Some very basic anthropology and how that affects news and politics

A well-known difference in world cultures is the degree to which members of a culture marry close relatives. This is called consanguinity. The map below shows rates of consanguinity across the world. Click on the image to expand the map and see the numbers better.

Cultures with high rates of consanguinity tend to be clannish. This means that a basic organizational unit of the society is a clan made up of closely related members. Clans are usually hierarchical and demand primary loyalty from their members. And this generally results in nations with weak state institutions, corruption, and lots of fighting among clans.

Young males in clans generally learn from an early age that violence is the best way to settle disputes because that is how it has been for centuries and because there are no alternative like a fair and effective legal system.

Clannish societies also engage in crowd behaviors such as those that occurred in Cologne on New Years Eve. To an anthropologist, attacks of that nature should not be surprising. They are a fairly normal aspect of clan-based behavior and psychology. Germans, though…

…have been shocked by the scale of the attacks, involving many groups of drunk and aggressive young men.

Witnesses and police said the men were of Arab or North African appearance. (same link as above)

Being shocked by something so predictable says a good deal about German idealism. Do they really think that just breathing the air in Germany will change the psycho-sociologies of migrants that have developed over thousands of years?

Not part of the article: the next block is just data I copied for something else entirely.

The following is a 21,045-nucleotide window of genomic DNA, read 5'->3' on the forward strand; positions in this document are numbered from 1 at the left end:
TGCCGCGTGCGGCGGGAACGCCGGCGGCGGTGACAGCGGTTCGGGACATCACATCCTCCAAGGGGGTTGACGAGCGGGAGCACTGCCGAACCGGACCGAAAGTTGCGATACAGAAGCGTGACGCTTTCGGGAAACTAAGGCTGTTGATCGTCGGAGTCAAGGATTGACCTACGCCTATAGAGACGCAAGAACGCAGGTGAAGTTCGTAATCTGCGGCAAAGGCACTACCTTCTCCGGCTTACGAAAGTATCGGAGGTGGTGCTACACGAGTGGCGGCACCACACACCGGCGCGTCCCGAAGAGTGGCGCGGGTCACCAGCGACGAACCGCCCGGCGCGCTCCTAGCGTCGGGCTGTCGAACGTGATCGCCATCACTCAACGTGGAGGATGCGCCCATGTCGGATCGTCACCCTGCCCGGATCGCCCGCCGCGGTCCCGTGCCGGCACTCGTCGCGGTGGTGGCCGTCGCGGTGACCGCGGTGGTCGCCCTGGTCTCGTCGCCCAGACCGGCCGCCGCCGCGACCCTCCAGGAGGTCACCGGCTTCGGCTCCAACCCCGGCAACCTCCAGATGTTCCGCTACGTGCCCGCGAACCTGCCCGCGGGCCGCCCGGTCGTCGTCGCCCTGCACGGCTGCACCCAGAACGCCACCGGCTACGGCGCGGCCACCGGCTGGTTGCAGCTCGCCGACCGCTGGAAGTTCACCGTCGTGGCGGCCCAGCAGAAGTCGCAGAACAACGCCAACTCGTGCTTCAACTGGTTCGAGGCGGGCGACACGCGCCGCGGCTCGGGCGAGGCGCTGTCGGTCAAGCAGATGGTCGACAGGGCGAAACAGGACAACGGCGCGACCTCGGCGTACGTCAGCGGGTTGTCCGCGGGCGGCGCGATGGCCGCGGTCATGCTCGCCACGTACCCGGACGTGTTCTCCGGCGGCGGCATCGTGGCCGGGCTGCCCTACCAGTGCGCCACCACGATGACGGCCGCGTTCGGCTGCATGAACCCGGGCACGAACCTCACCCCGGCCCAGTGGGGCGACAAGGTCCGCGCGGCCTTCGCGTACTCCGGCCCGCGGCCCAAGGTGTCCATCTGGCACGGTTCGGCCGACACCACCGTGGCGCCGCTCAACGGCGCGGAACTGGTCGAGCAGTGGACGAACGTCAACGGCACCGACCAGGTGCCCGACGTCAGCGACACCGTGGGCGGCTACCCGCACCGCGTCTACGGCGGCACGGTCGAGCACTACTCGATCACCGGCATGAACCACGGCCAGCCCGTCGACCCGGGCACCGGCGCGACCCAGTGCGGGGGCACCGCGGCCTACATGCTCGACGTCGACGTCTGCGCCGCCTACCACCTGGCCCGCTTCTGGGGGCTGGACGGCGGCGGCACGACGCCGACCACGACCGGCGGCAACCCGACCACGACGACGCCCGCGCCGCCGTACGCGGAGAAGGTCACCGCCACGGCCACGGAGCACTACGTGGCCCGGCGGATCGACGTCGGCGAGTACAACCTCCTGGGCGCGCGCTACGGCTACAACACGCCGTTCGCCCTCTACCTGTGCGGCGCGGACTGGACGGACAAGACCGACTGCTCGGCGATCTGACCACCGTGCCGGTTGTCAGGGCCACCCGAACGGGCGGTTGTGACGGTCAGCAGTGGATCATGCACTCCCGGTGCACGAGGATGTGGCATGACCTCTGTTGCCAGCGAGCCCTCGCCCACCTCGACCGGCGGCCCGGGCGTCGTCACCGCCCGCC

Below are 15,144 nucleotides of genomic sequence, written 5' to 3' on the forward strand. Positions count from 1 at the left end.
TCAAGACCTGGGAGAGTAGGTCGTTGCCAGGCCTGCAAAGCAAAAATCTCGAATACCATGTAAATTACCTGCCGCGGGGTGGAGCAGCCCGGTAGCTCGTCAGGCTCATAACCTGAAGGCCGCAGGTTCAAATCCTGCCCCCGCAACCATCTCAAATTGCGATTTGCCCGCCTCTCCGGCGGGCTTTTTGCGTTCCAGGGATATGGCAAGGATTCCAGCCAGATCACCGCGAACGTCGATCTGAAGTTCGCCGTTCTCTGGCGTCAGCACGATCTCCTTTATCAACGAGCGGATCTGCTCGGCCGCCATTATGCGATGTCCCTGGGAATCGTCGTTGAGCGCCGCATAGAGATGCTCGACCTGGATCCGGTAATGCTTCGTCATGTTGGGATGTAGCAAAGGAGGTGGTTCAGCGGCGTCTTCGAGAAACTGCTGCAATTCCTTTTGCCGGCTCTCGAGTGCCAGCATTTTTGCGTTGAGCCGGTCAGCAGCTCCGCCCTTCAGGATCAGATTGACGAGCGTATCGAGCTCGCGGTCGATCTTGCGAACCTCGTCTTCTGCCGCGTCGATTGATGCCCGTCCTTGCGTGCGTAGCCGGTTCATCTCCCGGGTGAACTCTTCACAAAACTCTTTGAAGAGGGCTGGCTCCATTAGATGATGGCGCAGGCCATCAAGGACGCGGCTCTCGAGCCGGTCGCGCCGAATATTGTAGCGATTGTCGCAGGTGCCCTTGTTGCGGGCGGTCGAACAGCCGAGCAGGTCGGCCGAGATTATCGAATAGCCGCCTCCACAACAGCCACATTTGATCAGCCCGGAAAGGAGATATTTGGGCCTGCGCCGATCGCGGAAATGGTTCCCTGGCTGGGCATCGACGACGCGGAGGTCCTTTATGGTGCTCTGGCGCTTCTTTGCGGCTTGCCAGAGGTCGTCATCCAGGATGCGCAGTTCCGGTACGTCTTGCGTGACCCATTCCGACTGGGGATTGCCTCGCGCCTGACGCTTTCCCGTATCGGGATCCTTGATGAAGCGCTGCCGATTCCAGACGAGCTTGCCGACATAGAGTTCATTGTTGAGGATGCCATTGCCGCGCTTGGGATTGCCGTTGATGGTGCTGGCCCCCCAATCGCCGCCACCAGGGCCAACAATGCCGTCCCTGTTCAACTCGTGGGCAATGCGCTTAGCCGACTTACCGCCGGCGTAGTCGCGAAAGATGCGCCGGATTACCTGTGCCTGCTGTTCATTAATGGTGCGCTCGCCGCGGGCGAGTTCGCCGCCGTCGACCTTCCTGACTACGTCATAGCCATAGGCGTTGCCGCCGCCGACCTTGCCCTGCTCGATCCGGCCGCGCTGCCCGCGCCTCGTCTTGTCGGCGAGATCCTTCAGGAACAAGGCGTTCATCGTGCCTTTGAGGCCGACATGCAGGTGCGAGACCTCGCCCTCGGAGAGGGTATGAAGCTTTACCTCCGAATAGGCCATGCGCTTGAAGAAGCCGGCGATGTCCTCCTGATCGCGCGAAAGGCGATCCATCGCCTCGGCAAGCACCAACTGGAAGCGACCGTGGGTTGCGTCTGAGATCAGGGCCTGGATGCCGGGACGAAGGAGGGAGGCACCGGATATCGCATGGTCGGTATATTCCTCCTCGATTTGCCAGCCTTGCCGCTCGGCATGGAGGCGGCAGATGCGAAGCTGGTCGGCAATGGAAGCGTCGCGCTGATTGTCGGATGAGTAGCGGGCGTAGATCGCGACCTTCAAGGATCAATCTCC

Displaying amazing ignorance of the root cause of what is happening in Cologne and many other parts of Europe, the Mayor of Cologne herself actually said

…that [German] women should adopt a “code of conduct” to prevent future assault at a crisis meeting following the sexual attack of women by 1000 men on New Year’s eve. (link)

When your ideals stubbornly do not match reality, it’s time to change your ideals.

Europe used to be a clannish society. But the Catholic Church banned consanguinity during the Middle Ages. Banning consanguinity was a deliberate and premeditated way to destroy the clan structure of much of Europe.

After that ban, a different sort of society evolved in Europe, based on strong state laws and a universal morality that sees other people as being largely “the same as” oneself and thus deserving of fair treatment.

Some other really basic differences between societies are the way women are treated (see the above) and how the truth is treated.

In Europe and European-derived cultures, the truths people believe in are open and ideally should be shared with others without prejudice. The scientific method is a good example of this. Europe did not keep its science and technology secret.

This is not the case in many other cultures. In many parts of the world codes exist that define what can be said or not said to “outsiders.” And in many of those societies it is considered right and proper to lie to “outsiders” in order to gain an advantage over them. If you allow large numbers of people like that into your society, you are going to have problems.

The ideas expressed above are so basic to human social psychology, it’s long past time to stop being ignorant of them or pretending they are more malleable than they are.

2 comments on “Some very basic anthropology and how that affects news and politics

  1. jamesmcrorie says:

    Great to see Anthropology being used in the context of contemporary events to explain such cause and effect.

  2. […] And this is a major reason multiculturalism is failing in the West. Here is more on this subject: Some very basic anthropology and how that affects news and politics. […]

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